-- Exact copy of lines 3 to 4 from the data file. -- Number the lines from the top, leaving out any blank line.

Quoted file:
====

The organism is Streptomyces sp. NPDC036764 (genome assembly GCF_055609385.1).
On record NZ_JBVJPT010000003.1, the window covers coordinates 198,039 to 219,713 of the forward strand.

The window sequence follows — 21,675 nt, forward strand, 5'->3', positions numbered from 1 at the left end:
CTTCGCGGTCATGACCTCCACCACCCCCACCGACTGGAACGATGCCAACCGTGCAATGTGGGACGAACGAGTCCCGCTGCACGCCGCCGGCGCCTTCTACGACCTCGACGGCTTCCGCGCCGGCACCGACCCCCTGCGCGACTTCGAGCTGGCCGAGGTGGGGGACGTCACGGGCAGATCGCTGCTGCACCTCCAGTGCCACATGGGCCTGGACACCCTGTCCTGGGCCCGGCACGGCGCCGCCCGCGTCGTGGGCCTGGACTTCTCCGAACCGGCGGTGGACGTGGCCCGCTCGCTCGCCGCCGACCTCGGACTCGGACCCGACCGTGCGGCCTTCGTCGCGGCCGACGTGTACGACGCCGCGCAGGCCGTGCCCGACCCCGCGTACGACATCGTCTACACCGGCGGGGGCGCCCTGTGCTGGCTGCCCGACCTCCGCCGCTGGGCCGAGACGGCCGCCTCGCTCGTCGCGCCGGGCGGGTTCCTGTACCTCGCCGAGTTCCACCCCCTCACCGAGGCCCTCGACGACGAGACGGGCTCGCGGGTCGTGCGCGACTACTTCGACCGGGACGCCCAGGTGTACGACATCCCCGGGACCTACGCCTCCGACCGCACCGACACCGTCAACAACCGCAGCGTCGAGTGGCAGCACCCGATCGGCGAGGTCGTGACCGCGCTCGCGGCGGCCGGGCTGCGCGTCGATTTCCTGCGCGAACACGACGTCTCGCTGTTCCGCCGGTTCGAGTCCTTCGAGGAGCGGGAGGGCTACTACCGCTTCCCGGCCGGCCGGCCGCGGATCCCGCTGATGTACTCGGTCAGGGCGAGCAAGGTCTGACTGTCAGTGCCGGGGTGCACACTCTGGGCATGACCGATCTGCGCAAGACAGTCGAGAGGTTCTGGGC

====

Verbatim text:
The window sequence follows — 21,675 nt, forward strand, 5'->3', positions numbered from 1 at the left end:
CTTCGCGGTCATGACCTCCACCACCCCCACCGACTGGAACGATGCCAACCGTGCAATGTGGGACGAACGAGTCCCGCTGCACGCCGCCGGCGCCTTCTACGACCTCGACGGCTTCCGCGCCGGCACCGACCCCCTGCGCGACTTCGAGCTGGCCGAGGTGGGGGACGTCACGGGCAGATCGCTGCTGCACCTCCAGTGCCACATGGGCCTGGACACCCTGTCCTGGGCCCGGCACGGCGCCGCCCGCGTCGTGGGCCTGGACTTCTCCGAACCGGCGGTGGACGTGGCCCGCTCGCTCGCCGCCGACCTCGGACTCGGACCCGACCGTGCGGCCTTCGTCGCGGCCGACGTGTACGACGCCGCGCAGGCCGTGCCCGACCCCGCGTACGACATCGTCTACACCGGCGGGGGCGCCCTGTGCTGGCTGCCCGACCTCCGCCGCTGGGCCGAGACGGCCGCCTCGCTCGTCGCGCCGGGCGGGTTCCTGTACCTCGCCGAGTTCCACCCCCTCACCGAGGCCCTCGACGACGAGACGGGCTCGCGGGTCGTGCGCGACTACTTCGACCGGGACGCCCAGGTGTACGACATCCCCGGGACCTACGCCTCCGACCGCACCGACACCGTCAACAACCGCAGCGTCGAGTGGCAGCACCCGATCGGCGAGGTCGTGACCGCGCTCGCGGCGGCCGGGCTGCGCGTCGATTTCCTGCGCGAACACGACGTCTCGCTGTTCCGCCGGTTCGAGTCCTTCGAGGAGCGGGAGGGCTACTACCGCTTCCCGGCCGGCCGGCCGCGGATCCCGCTGATGTACTCGGTCAGGGCGAGCAAGGTCTGACTGTCAGTGCCGGGGTGCACACTCTGGGCATGACCGATCTGCGCAAGACAGTCGAGAGGTTCTGGGC